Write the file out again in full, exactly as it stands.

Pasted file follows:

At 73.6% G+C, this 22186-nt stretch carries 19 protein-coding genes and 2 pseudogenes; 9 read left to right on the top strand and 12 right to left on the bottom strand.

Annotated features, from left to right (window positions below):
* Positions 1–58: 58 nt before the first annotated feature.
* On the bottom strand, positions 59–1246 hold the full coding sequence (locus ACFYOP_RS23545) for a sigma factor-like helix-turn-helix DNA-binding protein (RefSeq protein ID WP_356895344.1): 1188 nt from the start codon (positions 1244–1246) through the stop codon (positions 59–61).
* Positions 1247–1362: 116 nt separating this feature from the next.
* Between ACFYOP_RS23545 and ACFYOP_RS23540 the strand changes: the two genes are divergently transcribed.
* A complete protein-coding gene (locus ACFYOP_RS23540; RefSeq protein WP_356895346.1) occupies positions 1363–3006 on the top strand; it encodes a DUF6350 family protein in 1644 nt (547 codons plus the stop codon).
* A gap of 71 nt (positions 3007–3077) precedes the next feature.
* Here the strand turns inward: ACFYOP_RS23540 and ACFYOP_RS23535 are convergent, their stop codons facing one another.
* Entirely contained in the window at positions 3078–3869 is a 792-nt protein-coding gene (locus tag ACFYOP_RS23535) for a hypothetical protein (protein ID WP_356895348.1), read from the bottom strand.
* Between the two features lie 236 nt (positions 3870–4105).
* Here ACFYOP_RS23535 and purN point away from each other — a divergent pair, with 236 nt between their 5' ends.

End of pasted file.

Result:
At 73.6% G+C, this 22186-nt stretch carries 19 protein-coding genes and 2 pseudogenes; 9 read left to right on the top strand and 12 right to left on the bottom strand.

Annotated features, from left to right (window positions below):
* Positions 1–58: 58 nt before the first annotated feature.
* On the bottom strand, positions 59–1246 hold the full coding sequence (locus ACFYOP_RS23545) for a sigma factor-like helix-turn-helix DNA-binding protein (RefSeq protein ID WP_356895344.1): 1188 nt from the start codon (positions 1244–1246) through the stop codon (positions 59–61).
* Positions 1247–1362: 116 nt separating this feature from the next.
* Between ACFYOP_RS23545 and ACFYOP_RS23540 the strand changes: the two genes are divergently transcribed.
* A complete protein-coding gene (locus ACFYOP_RS23540; RefSeq protein WP_356895346.1) occupies positions 1363–3006 on the top strand; it encodes a DUF6350 family protein in 1644 nt (547 codons plus the stop codon).
* A gap of 71 nt (positions 3007–3077) precedes the next feature.
* Here the strand turns inward: ACFYOP_RS23540 and ACFYOP_RS23535 are convergent, their stop codons facing one another.
* Entirely contained in the window at positions 3078–3869 is a 792-nt protein-coding gene (locus tag ACFYOP_RS23535) for a hypothetical protein (protein ID WP_356895348.1), read from the bottom strand.
* Between the two features lie 236 nt (positions 3870–4105).
* Here ACFYOP_RS23535 and purN point away from each other — a divergent pair, with 236 nt between their 5' ends.